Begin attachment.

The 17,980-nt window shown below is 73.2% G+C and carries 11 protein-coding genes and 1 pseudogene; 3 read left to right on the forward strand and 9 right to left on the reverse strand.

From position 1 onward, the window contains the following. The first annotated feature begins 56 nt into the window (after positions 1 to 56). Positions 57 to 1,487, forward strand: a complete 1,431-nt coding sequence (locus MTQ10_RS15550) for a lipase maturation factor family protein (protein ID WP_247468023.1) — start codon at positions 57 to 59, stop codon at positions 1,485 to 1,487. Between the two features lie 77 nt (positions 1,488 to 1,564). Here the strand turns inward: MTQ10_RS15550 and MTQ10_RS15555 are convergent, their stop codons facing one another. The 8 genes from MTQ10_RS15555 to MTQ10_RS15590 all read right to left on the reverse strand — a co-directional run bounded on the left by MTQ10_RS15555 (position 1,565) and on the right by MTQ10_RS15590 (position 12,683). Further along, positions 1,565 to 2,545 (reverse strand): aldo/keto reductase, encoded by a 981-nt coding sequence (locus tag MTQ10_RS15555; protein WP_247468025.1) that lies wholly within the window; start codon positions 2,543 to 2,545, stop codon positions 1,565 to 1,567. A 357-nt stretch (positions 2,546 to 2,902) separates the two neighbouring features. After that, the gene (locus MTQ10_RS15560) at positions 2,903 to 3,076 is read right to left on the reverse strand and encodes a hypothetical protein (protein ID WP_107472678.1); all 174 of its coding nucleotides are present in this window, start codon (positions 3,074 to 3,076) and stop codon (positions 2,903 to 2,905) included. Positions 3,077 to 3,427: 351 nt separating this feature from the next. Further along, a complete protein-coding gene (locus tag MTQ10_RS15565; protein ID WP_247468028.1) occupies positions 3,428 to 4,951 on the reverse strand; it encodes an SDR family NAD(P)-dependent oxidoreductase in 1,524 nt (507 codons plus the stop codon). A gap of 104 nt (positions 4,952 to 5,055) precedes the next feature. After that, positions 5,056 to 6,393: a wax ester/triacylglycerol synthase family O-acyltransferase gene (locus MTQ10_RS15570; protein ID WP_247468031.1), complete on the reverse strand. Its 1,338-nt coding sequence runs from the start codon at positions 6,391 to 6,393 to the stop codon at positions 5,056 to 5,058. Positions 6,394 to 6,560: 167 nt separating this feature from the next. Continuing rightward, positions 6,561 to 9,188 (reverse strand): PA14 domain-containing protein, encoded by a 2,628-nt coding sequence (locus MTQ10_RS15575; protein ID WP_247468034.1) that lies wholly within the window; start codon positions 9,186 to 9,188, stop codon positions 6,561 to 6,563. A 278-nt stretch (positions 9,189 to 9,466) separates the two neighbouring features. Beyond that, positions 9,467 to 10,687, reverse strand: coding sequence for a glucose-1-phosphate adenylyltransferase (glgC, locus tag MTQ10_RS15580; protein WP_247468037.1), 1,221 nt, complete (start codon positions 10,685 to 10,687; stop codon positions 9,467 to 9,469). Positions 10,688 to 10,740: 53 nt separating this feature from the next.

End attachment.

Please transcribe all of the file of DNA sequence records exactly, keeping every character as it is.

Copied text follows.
The 17,980-nt window shown below is 73.2% G+C and carries 11 protein-coding genes and 1 pseudogene; 3 read left to right on the forward strand and 9 right to left on the reverse strand.

From position 1 onward, the window contains the following. The first annotated feature begins 56 nt into the window (after positions 1 to 56). Positions 57 to 1,487, forward strand: a complete 1,431-nt coding sequence (locus MTQ10_RS15550) for a lipase maturation factor family protein (protein ID WP_247468023.1) — start codon at positions 57 to 59, stop codon at positions 1,485 to 1,487. Between the two features lie 77 nt (positions 1,488 to 1,564). Here the strand turns inward: MTQ10_RS15550 and MTQ10_RS15555 are convergent, their stop codons facing one another. The 8 genes from MTQ10_RS15555 to MTQ10_RS15590 all read right to left on the reverse strand — a co-directional run bounded on the left by MTQ10_RS15555 (position 1,565) and on the right by MTQ10_RS15590 (position 12,683). Further along, positions 1,565 to 2,545 (reverse strand): aldo/keto reductase, encoded by a 981-nt coding sequence (locus tag MTQ10_RS15555; protein WP_247468025.1) that lies wholly within the window; start codon positions 2,543 to 2,545, stop codon positions 1,565 to 1,567. A 357-nt stretch (positions 2,546 to 2,902) separates the two neighbouring features. After that, the gene (locus MTQ10_RS15560) at positions 2,903 to 3,076 is read right to left on the reverse strand and encodes a hypothetical protein (protein ID WP_107472678.1); all 174 of its coding nucleotides are present in this window, start codon (positions 3,074 to 3,076) and stop codon (positions 2,903 to 2,905) included. Positions 3,077 to 3,427: 351 nt separating this feature from the next. Further along, a complete protein-coding gene (locus tag MTQ10_RS15565; protein ID WP_247468028.1) occupies positions 3,428 to 4,951 on the reverse strand; it encodes an SDR family NAD(P)-dependent oxidoreductase in 1,524 nt (507 codons plus the stop codon). A gap of 104 nt (positions 4,952 to 5,055) precedes the next feature. After that, positions 5,056 to 6,393: a wax ester/triacylglycerol synthase family O-acyltransferase gene (locus MTQ10_RS15570; protein ID WP_247468031.1), complete on the reverse strand. Its 1,338-nt coding sequence runs from the start codon at positions 6,391 to 6,393 to the stop codon at positions 5,056 to 5,058. Positions 6,394 to 6,560: 167 nt separating this feature from the next. Continuing rightward, positions 6,561 to 9,188 (reverse strand): PA14 domain-containing protein, encoded by a 2,628-nt coding sequence (locus MTQ10_RS15575; protein ID WP_247468034.1) that lies wholly within the window; start codon positions 9,186 to 9,188, stop codon positions 6,561 to 6,563. A 278-nt stretch (positions 9,189 to 9,466) separates the two neighbouring features. Beyond that, positions 9,467 to 10,687, reverse strand: coding sequence for a glucose-1-phosphate adenylyltransferase (glgC, locus tag MTQ10_RS15580; protein WP_247468037.1), 1,221 nt, complete (start codon positions 10,685 to 10,687; stop codon positions 9,467 to 9,469). Positions 10,688 to 10,740: 53 nt separating this feature from the next.